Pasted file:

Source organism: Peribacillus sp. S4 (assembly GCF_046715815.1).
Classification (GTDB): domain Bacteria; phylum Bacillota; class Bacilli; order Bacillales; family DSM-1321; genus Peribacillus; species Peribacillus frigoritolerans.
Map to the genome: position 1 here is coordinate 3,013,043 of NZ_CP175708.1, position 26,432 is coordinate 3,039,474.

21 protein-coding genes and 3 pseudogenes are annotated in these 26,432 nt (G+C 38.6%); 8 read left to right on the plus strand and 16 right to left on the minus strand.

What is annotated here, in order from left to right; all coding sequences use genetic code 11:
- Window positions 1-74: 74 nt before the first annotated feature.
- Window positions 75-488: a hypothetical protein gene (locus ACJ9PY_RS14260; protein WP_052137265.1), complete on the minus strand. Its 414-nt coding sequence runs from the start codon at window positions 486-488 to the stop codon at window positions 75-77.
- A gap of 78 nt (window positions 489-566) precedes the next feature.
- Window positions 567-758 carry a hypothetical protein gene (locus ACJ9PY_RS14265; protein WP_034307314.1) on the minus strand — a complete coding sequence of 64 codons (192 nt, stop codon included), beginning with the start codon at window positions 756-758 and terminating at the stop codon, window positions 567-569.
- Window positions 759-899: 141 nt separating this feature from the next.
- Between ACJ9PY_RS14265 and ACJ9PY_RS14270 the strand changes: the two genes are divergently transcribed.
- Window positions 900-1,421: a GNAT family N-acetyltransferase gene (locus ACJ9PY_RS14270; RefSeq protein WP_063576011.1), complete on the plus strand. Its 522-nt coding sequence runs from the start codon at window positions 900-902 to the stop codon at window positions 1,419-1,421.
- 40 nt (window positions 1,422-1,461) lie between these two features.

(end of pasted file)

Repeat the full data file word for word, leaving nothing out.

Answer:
Source organism: Peribacillus sp. S4 (assembly GCF_046715815.1).
Classification (GTDB): domain Bacteria; phylum Bacillota; class Bacilli; order Bacillales; family DSM-1321; genus Peribacillus; species Peribacillus frigoritolerans.
Map to the genome: position 1 here is coordinate 3,013,043 of NZ_CP175708.1, position 26,432 is coordinate 3,039,474.

21 protein-coding genes and 3 pseudogenes are annotated in these 26,432 nt (G+C 38.6%); 8 read left to right on the plus strand and 16 right to left on the minus strand.

What is annotated here, in order from left to right; all coding sequences use genetic code 11:
- Window positions 1-74: 74 nt before the first annotated feature.
- Window positions 75-488: a hypothetical protein gene (locus ACJ9PY_RS14260; protein WP_052137265.1), complete on the minus strand. Its 414-nt coding sequence runs from the start codon at window positions 486-488 to the stop codon at window positions 75-77.
- A gap of 78 nt (window positions 489-566) precedes the next feature.
- Window positions 567-758 carry a hypothetical protein gene (locus ACJ9PY_RS14265; protein WP_034307314.1) on the minus strand — a complete coding sequence of 64 codons (192 nt, stop codon included), beginning with the start codon at window positions 756-758 and terminating at the stop codon, window positions 567-569.
- Window positions 759-899: 141 nt separating this feature from the next.
- Between ACJ9PY_RS14265 and ACJ9PY_RS14270 the strand changes: the two genes are divergently transcribed.
- Window positions 900-1,421: a GNAT family N-acetyltransferase gene (locus ACJ9PY_RS14270; RefSeq protein WP_063576011.1), complete on the plus strand. Its 522-nt coding sequence runs from the start codon at window positions 900-902 to the stop codon at window positions 1,419-1,421.
- 40 nt (window positions 1,422-1,461) lie between these two features.